McQueen JM, Gibson KR, Manson M, et al. BMJ Open. 2022;12:e060158.
Patients and families are important partners in improving patient safety. This qualitative study explored the experiences of patients and family members involved in adverse event reviews. The authors identified four themes (communication, trauma, learning and litigation) outline eight key recommendations to address these themes by involving patients and families in adverse event reviews.
Heitkamp A, Meulenbroek A, van Roosmalen J, et al. Bull World Health Organ. 2021;99:693-707F.
Maternal safety is a patient safety priority. According to this systematic review including 69 studies, the maternal near miss incidence rate is estimated to be 15.9 cases per 1,000 live births in lower-middle income countries and 7.8 cases per 1,000 live births in upper-middle-income countries. The most common causes of near miss were obstetric hemorrhage and hypertensive disorders.
Kundu P, Jung OS, Valle LF, et al. Pract Radiat Oncol. 2021;11:e256-e262.
Underreporting of ‘near misses’ can impede efforts to improve healthcare quality and patient safety. Based on hypothetical scenarios involving a patient with a cardiac pacemaker undergoing radiation treatment, this study surveyed healthcare staff about their evaluation of the events and their willingness to report based on their evaluation of the hypothetical scenarios. Findings suggest that cognitive biases can influence willingness to report based on how near miss events are perceived.
Transfusion errors can have serious consequences. This retrospective analysis used a Canadian national database to characterize patient registration-related errors in the blood transfusion process. Findings indicate that registration errors most commonly occur in outpatient areas and emergency departments and can lead to delays in transfusion.
Shaikh U, Natale JAE, Till DA, et al. Pediatr Emerg Care. 2022;38:e283-e286.
Incident reporting systems may be underutilized by medical trainees. This article describes a brief, interactive simulation activity to improve identification and reporting of patient safety hazards among medical students and interns.
COVID-19 is a novel coronavirus that harbors a variety of diagnostic, treatment, and management hurdles. This special issue covers a variety of clinical topics including optimal diagnostic methods, near misses, and diagnostic accuracy.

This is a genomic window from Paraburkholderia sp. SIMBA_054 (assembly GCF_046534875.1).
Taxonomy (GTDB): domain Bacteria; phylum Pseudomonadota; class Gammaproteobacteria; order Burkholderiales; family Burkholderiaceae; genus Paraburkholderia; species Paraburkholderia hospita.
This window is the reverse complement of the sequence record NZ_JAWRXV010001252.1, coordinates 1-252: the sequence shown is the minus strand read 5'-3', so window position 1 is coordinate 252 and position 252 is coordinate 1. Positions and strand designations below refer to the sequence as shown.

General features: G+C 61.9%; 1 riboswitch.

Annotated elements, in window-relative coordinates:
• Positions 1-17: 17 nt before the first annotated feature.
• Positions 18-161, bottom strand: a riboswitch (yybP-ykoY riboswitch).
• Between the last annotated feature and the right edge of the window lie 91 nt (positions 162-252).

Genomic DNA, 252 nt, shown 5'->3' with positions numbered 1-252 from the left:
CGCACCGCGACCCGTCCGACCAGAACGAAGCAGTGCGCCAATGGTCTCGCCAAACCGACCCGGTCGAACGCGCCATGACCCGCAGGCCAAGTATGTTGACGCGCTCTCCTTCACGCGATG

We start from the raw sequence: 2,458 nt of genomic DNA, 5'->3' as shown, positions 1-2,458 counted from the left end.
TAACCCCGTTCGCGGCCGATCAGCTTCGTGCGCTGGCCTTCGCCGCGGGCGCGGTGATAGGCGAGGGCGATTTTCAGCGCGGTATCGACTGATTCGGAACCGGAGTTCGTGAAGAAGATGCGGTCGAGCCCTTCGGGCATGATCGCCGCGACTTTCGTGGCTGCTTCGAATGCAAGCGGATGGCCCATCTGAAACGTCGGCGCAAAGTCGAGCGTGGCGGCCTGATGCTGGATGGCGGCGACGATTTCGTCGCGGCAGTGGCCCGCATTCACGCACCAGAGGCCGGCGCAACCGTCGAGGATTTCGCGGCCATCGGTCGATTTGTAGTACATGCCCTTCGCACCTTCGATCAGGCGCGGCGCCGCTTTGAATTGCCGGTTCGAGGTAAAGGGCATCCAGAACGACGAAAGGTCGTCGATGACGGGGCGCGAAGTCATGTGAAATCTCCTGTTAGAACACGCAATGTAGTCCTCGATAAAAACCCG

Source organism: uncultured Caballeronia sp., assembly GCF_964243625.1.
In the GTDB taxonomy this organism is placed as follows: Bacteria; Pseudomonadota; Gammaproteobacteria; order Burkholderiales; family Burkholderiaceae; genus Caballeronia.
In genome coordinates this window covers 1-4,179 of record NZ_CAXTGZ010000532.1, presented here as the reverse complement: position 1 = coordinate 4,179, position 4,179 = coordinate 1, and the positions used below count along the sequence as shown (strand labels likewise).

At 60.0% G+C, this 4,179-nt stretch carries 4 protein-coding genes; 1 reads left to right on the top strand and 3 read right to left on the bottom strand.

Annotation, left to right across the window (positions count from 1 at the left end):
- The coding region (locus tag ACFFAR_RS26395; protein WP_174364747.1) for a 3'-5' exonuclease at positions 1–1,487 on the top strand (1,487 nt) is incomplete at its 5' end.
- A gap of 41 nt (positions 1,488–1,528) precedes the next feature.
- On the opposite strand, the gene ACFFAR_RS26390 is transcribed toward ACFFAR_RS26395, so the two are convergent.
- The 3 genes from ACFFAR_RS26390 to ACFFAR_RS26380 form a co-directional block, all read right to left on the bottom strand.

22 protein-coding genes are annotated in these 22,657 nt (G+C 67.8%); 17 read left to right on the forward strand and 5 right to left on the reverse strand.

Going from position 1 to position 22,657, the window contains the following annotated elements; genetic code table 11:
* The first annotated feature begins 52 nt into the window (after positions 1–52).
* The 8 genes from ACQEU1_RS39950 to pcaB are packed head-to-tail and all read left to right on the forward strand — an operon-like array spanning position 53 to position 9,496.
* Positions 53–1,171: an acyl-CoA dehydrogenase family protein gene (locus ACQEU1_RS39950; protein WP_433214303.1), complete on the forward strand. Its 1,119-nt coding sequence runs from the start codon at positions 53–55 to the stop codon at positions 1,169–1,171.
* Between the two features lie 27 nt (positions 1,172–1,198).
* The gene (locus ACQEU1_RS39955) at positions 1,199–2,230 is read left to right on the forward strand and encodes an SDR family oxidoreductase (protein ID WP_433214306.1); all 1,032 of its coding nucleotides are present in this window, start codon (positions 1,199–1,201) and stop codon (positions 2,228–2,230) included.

Landrigan CP, Rahman SA, Sullivan JP, et al. N Engl J Med. 2020;382:2514-2523.
This multicenter cluster randomized trial explored the impact of eliminating extended-duration work schedules (shifts in excess of 24 hours) on serious medical errors made by residents in the pediatric intensive care unit (ICU). The authors found that residents in ICUs which eliminated extended shifts in favor of day and night shifts of 16 hours or less made significantly more serious errors than residents assigned to extended-duration work schedules. The authors observed that the resident-to-patient ratio was higher during schedules which eliminated extended shifts, but also that these results might have been confounded by concurrent increases in workload in ICUs eliminating extended shifts.
Root cause analysis has been promoted by The Joint Commission and other organizations as a failure analysis tool, though problems with its usefulness remain due to issues with implementation and sufficient follow-up. This commentary provides an overview of the process and uses a case study to illustrate its value as a safety improvement strategy.
Dunn WF, Adams SC, Adams RW. Chest. 2008;133:1217-20.
This case report describes how diagnostic and medication errors led to a temporary coma. The article features the views of both the patient and her husband, and an accompanying editorial discusses disclosing errors to patients.
This monthly selection includes reports of a near miss when using a medication-reconciliation form as an order sheet, epidural tubing mistakenly utilized for an intravenous medication, a topical medication given orally, and problems with monitoring temperatures of medication refrigerators.
Shaw R. Quality and Safety in Health Care. 2005;14.
This study evaluated the utility of a voluntary reporting system from several National Health Service trusts. Investigators collected, categorized, and analyzed anonymized data from nearly 29,000 incidents, with the largest proportion related to falls. Discussion includes detailed presentation of the frequency of events, their location of occurrence, and the low rate of incidents associated with a catastrophic outcome. The authors conclude that this type of reporting system can provide useful information on a national level but requires the development of information technology systems to support the efforts.
Please select your preferred way to submit a case. Note that even if you have an account, you can still choose to submit a case as a guest. And if you do choose to submit as a logged-in user, your name will not be publicly associated with the case. Learn more information here.